Barclays to buy British specialist lender Kensington Mortgages

Barclays has agreed to buy UK specialist lender Kensington Mortgages in a £2.3billion deal, as the bank strives to improve its mortgage market share despite the threat of a recession.

The British bank will acquire Kensington’s £1.2 billion mortgage book as part of the deal, according to a statement on Friday. Barclays said the value of the deal was based on its conclusion in December and Kensington’s mortgage portfolio comprising £2bn of loans at that time.

Kensington’s purchase from private equity firms Blackstone and Sixth Street followed an auction process that attracted interest from a range of bidders. They included rival start-up Starling Bank, according to people familiar with the situation.

Barclays has long seen itself as underrepresented in home lending. The bank is the country’s fifth-largest mortgage provider with a market share of around 10%, about half that of market leader Lloyds Banking Group, according to data from UK Finance.

“Financially, we think the deal could make sense,” said Numis analyst Jonathan Pierce. “The pound that Barclays buys will be quite small initially… but Kensington is targeting issues of £2.3bn a year, so that pound could grow to £6-7bn within three years. would imply a revenue of £200m.

The move comes amid fierce competition in UK mortgages after house purchases surged during the pandemic. With base rates rising, banks should also receive an increase in interest income.

Executives were keen to strengthen Barclays’ position in the market and better balance its business model. Mortgages have for years been relatively weak compared to its top position in credit cards, where it accounts for more than a quarter of the market.

However, some analysts have questioned the wisdom of the bank’s expansion into a risky area of ​​the market as the UK could potentially tip into recession amid a cost of living crisis, which is likely to stretch vulnerable borrowers and drive up default rates.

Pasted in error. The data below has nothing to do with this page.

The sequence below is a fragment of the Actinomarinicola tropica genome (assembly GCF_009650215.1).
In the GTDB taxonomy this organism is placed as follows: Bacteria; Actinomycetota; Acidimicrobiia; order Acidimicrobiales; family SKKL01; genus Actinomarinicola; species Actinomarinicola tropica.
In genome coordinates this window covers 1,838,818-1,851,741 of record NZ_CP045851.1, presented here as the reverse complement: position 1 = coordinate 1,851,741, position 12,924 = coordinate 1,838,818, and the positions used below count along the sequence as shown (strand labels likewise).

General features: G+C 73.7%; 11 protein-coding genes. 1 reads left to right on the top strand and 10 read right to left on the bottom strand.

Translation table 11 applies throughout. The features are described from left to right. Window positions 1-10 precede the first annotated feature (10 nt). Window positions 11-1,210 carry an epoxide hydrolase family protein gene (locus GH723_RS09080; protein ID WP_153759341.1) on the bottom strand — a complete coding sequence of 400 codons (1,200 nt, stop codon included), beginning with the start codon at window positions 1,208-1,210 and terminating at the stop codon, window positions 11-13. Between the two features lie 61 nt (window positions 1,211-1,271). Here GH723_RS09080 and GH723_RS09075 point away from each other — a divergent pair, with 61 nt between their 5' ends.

While “this transaction is relatively small against the backdrop of Barclays’ existing £156bn mortgages, we are nonetheless somewhat surprised by this announcement and the price appears high,” said Citigroup analyst Andrew Coombs. “We question the logic of expanding into a riskier part of the mortgage spectrum at this point in the cycle.”

Kensington, which is based in Maidenhead, is a specialist mortgage lender focusing on providing residential property loans through brokers to those who may find it difficult to borrow from the big high street banks, such as the self-employed and over 55s.

The lender was owned by Investec until 2014 when it was sold to private equity.

Matt Hammerstein, chief executive of Barclays Bank UK, said the deal “reinforces” its commitment to the UK residential mortgage market and “presents an exciting opportunity to expand our product range and capabilities”.

About 70% of Kensington’s mortgage portfolio is owner-occupied, while 30% is buy-to-let. The portfolio has an average loan-to-value ratio of 77%.

Barclays said it expected the deal to be finalized in the fourth quarter and would reduce its Tier 1 common equity ratio, a measure of financial strength, by around 12 basis points.

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